Most crossovers are a misrepresentation. Why? Because they don’t offer four-wheel-drive even though they draw half of their inspiration from off-roaders. Not so the S-Cross from Suzuki. Entirely new for 2022, this two-model Japanese car is also unique because it is sold exclusively as a hybrid.


The previous S-Cross was pretty much a non-starter in the styling stakes compared to the likes of the Nissan Qashqai, Skoda Kamiq and Ford Puma. With that criticism ringing in their ears, those working in Suzuki’s design department were set the task of creating a “powerful and bold” look. From certain stances it has some Dacia DNA, with this especially true of the angled LED headlamps. A big grille dominated by the Suzuki badge also features chrome inserts while lower down there is the customary fake skid plate and plastic cladding for the bumper’s outer edges and wheel arches. At the rear, tail-lights reminiscent of those on the Peugeot 2008 are joined by a black bar and a general profile not too dissimilar to the out-going Kia Niro. As for choice, the S-Cross is sold in ‘Motion’ which starts at £24,999 and rises to over £30,000 for ‘Ultra’ spec if an automatic transmission is requested.


Suzuki prides itself on offering feature-packed cars at affordable prices and that applies to the S-Cross. Alloy wheels, aluminium roof rails, rear privacy glass, front and rear parking sensors, a rear parking camera, heated front seats and keyless start/stop are all standard as is a 7-inch colour touchscreen that grows to 9-inches on ‘Ultra’ versions. You can also expect satellite navigation on these models along with seats and door trim that are finished in a synthetic leather. As for cabin layout, it is going to be familiar to existing S-Cross owners as the vast majority of the knobs, buttons and switches have been carried over wholesale. There are some squidgy surfaces but most plastics – even those at eye level – are hard. What is different is the multimedia system; mounted as if floating – and framed in silver – the software and graphics are a huge leap forward on before. That said, we did experience occasional freezing and frustratingly slow response times to inputs.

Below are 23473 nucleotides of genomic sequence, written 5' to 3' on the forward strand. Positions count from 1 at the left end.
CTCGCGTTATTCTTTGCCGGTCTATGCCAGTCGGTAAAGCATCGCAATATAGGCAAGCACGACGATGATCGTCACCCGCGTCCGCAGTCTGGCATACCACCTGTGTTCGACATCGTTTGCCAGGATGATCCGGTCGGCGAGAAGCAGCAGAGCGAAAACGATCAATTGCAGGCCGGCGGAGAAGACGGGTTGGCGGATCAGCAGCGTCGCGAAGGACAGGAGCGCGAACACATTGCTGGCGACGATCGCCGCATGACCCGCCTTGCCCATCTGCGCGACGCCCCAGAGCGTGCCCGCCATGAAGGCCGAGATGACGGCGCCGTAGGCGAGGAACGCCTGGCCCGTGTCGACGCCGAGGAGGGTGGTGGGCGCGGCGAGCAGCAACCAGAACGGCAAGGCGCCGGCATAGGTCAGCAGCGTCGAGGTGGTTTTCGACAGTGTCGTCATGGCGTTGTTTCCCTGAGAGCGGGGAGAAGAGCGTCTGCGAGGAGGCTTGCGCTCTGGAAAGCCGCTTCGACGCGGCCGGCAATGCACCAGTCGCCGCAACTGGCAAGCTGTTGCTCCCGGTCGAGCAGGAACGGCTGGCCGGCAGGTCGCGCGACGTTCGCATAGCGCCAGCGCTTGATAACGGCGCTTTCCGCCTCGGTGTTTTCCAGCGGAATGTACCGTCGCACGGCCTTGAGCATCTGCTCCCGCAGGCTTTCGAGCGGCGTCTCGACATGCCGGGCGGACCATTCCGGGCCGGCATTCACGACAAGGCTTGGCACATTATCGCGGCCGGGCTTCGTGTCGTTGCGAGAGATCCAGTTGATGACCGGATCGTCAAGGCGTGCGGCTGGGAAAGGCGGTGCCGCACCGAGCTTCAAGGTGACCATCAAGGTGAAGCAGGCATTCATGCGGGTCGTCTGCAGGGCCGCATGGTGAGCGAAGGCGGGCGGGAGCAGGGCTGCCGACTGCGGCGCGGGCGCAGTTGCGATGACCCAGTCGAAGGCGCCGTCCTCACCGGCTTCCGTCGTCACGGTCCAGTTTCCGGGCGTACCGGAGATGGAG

S-Cross buyers are promised an interior “packed with a variety of appealing features for five adults with ample luggage space too”. At 4.3 metres long it equals the Peugeot 2008 which, itself, is not the most accommodating family car on the market. Like most options in this class, five adults and their bags will be able to squeeze into the S-Cross but it is better suited for two across the rear bench as they get individually reclinable seat backs as well as ample foot space, leg and shoulder room. Head room for taller passengers – especially with the full-length panoramic sunroof – is a tad neat. As for the height adjustable cargo area that totals a reasonable 430-litres, the load lip is positioned at a nice height and that makes it easy to load or unload items. In addition, you will find two anchor points and a 12-volt socket – ideal for powering a handheld vacuum cleaner to clean up any hair traces your furry friend might have left on your days out together.